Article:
VHP Photo Glossary: Pele's hair
Thin strands of volcanic glass drawn out from molten lava have long been called Pele's hair, named for Pele, the Hawaiian goddess of volcanoes. A single strand, with a diameter of less than 0.5 mm, may be as long as 2 m. The strands are formed by the stretching or blowing-out of molten basaltic glass from lava, usually from lava fountains, lava cascades, and vigorous lava flows (for example, as pahoehoe lava plunges over a small cliff and at the front of an `a`a flow). Pele's hair is often carried high into the air during fountaining, and wind can blow the glass threads several tens of kilometers from a vent.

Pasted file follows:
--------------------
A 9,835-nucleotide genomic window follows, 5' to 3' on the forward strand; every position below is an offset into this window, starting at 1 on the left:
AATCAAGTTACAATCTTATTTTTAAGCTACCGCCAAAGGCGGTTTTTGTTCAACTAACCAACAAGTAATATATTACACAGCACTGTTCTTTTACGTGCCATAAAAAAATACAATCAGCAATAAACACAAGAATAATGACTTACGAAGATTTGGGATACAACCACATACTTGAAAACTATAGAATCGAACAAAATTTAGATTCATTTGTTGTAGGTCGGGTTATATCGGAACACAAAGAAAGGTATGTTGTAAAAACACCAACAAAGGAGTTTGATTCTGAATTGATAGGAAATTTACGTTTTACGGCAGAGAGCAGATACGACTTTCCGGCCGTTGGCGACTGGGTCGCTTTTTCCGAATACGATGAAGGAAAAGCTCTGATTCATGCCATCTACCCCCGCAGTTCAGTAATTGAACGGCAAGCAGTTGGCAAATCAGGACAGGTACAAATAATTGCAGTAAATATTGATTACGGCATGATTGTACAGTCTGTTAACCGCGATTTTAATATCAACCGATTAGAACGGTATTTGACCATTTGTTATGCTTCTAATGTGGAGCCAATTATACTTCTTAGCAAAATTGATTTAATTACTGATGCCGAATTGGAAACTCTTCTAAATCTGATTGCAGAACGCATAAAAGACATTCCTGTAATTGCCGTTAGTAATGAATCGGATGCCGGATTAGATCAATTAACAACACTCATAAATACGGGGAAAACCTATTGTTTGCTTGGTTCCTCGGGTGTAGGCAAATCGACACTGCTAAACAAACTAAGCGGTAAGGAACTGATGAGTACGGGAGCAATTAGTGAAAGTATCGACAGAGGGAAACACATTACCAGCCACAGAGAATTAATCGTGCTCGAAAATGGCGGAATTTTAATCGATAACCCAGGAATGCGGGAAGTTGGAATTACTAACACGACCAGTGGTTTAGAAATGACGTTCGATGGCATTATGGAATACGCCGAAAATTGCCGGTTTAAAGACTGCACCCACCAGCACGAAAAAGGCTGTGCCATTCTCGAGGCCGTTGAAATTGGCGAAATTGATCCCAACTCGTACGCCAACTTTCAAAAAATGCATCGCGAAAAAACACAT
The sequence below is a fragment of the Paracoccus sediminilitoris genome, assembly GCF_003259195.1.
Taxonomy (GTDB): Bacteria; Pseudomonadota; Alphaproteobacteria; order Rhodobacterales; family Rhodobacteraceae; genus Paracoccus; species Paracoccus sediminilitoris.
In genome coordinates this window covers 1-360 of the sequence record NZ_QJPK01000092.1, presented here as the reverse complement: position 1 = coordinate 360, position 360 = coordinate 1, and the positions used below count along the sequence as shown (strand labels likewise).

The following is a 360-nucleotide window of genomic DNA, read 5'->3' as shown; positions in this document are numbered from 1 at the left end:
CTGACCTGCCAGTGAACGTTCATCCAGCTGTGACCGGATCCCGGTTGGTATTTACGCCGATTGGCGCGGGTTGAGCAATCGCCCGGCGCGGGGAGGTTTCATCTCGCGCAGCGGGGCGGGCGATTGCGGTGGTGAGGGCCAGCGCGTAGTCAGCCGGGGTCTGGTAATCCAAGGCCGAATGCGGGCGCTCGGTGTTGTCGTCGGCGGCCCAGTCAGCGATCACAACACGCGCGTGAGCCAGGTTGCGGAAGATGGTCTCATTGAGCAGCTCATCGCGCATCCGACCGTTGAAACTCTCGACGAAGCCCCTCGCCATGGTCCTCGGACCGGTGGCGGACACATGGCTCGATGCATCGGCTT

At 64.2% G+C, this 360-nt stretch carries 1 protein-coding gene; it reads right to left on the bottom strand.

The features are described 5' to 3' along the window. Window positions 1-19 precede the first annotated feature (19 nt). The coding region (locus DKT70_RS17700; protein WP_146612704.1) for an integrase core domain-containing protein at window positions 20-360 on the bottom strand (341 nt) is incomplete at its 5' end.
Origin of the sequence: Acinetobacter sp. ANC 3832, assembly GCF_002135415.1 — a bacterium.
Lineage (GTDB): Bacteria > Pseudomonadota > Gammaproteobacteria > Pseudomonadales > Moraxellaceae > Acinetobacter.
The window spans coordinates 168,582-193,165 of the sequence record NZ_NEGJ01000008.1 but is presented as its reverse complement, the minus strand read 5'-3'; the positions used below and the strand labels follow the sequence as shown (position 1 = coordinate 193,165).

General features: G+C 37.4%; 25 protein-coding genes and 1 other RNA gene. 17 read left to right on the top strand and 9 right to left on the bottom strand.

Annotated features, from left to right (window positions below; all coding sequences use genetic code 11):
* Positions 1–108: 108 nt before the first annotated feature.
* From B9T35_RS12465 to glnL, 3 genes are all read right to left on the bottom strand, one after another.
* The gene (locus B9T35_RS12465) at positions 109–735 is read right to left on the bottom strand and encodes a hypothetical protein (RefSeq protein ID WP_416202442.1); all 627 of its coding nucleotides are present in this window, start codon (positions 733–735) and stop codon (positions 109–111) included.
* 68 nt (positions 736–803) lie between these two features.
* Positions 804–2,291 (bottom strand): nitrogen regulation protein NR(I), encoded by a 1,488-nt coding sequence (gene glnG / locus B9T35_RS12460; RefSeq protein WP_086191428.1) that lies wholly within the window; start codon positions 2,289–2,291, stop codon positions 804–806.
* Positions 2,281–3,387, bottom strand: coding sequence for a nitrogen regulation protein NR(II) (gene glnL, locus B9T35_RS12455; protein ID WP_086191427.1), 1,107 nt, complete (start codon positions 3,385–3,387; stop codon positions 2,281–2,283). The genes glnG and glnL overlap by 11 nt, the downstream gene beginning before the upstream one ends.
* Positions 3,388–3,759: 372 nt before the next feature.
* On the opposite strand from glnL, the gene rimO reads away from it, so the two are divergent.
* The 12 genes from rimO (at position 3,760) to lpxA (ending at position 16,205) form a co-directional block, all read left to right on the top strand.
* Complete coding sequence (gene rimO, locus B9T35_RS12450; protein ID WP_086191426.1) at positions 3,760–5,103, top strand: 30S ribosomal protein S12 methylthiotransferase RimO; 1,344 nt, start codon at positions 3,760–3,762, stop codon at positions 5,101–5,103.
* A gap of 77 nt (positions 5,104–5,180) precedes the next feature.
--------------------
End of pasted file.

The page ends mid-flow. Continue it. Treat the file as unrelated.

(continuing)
Image: Hundreds of strands of Pele's hair intertwined on the surface of a pahoehoe flow at Kilauea Volcano, Hawai`i. The glass strands were erupted from Mauna Ulu, a shield that formed on the east rift of Kilauea between 1969 and 1974.